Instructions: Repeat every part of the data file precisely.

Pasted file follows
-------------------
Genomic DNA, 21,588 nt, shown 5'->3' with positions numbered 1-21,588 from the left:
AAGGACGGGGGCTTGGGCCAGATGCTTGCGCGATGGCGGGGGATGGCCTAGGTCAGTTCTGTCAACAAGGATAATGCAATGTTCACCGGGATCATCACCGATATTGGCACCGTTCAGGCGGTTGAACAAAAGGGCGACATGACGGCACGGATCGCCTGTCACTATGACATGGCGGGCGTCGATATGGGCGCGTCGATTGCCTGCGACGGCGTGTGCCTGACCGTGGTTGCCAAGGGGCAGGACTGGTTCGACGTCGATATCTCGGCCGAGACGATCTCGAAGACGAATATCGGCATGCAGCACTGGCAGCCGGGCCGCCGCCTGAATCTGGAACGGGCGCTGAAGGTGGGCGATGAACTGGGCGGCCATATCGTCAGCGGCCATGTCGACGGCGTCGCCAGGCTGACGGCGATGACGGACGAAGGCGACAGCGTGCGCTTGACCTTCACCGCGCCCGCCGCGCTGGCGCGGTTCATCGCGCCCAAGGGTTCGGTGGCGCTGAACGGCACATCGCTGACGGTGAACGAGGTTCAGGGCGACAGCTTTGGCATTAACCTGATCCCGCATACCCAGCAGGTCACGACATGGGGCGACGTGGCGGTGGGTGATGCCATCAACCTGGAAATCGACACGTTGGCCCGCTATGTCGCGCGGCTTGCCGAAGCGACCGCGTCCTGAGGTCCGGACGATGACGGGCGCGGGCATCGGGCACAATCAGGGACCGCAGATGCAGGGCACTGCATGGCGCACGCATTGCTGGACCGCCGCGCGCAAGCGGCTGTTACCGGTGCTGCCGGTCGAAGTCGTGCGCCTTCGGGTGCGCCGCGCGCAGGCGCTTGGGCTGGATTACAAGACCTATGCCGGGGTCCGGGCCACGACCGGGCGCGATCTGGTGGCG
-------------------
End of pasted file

Genomic DNA, 21,588 nt, shown 5'->3' with positions numbered 1-21,588 from the left:
AAGGACGGGGGCTTGGGCCAGATGCTTGCGCGATGGCGGGGGATGGCCTAGGTCAGTTCTGTCAACAAGGATAATGCAATGTTCACCGGGATCATCACCGATATTGGCACCGTTCAGGCGGTTGAACAAAAGGGCGACATGACGGCACGGATCGCCTGTCACTATGACATGGCGGGCGTCGATATGGGCGCGTCGATTGCCTGCGACGGCGTGTGCCTGACCGTGGTTGCCAAGGGGCAGGACTGGTTCGACGTCGATATCTCGGCCGAGACGATCTCGAAGACGAATATCGGCATGCAGCACTGGCAGCCGGGCCGCCGCCTGAATCTGGAACGGGCGCTGAAGGTGGGCGATGAACTGGGCGGCCATATCGTCAGCGGCCATGTCGACGGCGTCGCCAGGCTGACGGCGATGACGGACGAAGGCGACAGCGTGCGCTTGACCTTCACCGCGCCCGCCGCGCTGGCGCGGTTCATCGCGCCCAAGGGTTCGGTGGCGCTGAACGGCACATCGCTGACGGTGAACGAGGTTCAGGGCGACAGCTTTGGCATTAACCTGATCCCGCATACCCAGCAGGTCACGACATGGGGCGACGTGGCGGTGGGTGATGCCATCAACCTGGAAATCGACACGTTGGCCCGCTATGTCGCGCGGCTTGCCGAAGCGACCGCGTCCTGAGGTCCGGACGATGACGGGCGCGGGCATCGGGCACAATCAGGGACCGCAGATGCAGGGCACTGCATGGCGCACGCATTGCTGGACCGCCGCGCGCAAGCGGCTGTTACCGGTGCTGCCGGTCGAAGTCGTGCGCCTTCGGGTGCGCCGCGCGCAGGCGCTTGGGCTGGATTACAAGACCTATGCCGGGGTCCGGGCCACGACCGGGCGCGATCTGGTGGCG